It was with all this behind her that Judith entered the house of Knopf as assistant to Blanche Knopf, the company’s co-founder and the beating heart of its foreign acquisitions. She’d heard about Judith, the young woman who’d fished the diary of a young Jewish girl from the slush pile in Doubleday’s Paris office and made a case for its publication. Blanche was bitterly jealous, wishing The Diary of Anne Frank bore the mark of the borzoi.
Blanche was formidable, but she was also going blind, and could hardly read anymore. So Judith began editing, in earnest, right away, and it wasn’t long before she was acquiring on her own.
Most famously, she made the case for Knopf’s purchase of the manuscript that would become Mastering the Art of French Cooking, by a then unknown American, Julia Child, and two French women, Louisette Bertholle and Simone Beck. “I don’t know of another book that succeeds so well in defining and translating for Americans the secrets of the French cuisine,” she wrote in her report. “Reading and studying this book seems to me as good as taking a basic course at the Cordon Bleu.” Judith was both too junior and too, well, female to pitch the book to her colleagues. So she brought it to Angus Cameron, an Indiana-born editor with wide-ranging interests who, before leaving Little, Brown under political pressure (there were communist whispers) had published The Joy of Cooking while at Bobbs-Merrill to tremendous success.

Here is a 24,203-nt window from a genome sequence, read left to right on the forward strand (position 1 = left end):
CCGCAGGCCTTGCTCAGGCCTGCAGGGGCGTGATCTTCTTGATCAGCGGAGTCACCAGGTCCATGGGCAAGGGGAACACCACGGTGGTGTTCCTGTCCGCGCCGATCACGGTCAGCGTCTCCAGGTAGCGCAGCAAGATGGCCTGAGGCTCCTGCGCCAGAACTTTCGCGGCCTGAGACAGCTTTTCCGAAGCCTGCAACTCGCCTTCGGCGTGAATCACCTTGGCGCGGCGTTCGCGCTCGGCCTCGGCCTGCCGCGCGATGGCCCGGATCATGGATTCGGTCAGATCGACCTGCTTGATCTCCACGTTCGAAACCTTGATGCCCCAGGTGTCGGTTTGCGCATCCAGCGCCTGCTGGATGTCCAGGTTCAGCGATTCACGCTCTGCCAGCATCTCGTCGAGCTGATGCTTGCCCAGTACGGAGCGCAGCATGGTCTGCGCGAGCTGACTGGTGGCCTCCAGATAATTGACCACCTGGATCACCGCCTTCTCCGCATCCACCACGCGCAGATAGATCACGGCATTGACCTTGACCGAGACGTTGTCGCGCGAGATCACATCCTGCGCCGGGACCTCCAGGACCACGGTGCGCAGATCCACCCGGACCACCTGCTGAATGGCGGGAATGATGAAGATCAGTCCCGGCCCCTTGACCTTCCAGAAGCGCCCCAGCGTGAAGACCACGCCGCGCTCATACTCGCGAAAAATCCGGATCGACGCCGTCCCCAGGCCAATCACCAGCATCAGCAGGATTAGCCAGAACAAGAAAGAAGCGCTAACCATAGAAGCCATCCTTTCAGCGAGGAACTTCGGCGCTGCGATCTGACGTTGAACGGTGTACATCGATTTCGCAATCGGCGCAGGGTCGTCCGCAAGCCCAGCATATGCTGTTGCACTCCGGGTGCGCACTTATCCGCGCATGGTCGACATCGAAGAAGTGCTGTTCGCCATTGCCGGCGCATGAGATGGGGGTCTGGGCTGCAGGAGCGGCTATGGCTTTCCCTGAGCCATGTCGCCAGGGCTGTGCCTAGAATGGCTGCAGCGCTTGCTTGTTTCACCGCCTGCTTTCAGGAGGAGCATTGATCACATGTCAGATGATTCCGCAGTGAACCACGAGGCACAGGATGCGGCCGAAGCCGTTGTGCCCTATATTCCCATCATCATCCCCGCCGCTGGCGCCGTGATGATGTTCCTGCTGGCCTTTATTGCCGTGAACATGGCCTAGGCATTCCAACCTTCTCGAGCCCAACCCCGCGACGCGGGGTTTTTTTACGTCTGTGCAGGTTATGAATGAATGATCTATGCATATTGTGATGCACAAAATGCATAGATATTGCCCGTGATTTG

Upon reading the manuscript, Cameron wrote: “Both as aspirant cook and editor this seems to me, short of actually trying the recipes, the best working French cookbook I have ever looked at…To my knowledge what these authors have done has never been done before…I think there is a solid sales appeal in the best and only working French cookbook.” The response goes on and on, but what more could any reasonable publisher need to hear? While Blanche grumpily scoffed, “What does Mrs. Jones know about cooking?”, Alfred agreed to give Judith a chance. What followed was nearly two years of rapid-fire correspondence, revisions, and edits. Judith was determined to give the book both mass appeal and make it foolproof, even for novices. Published in 1961, Mastering the Art of French Cooking began, immediately, to reshape the American culinary landscape. And Child, the only American, and the most outwardly charismatic of the three, took her success between her teeth and ran with it; two years later, she debuted on Boston’s WGBH as The French Chef, and quickly became a household name.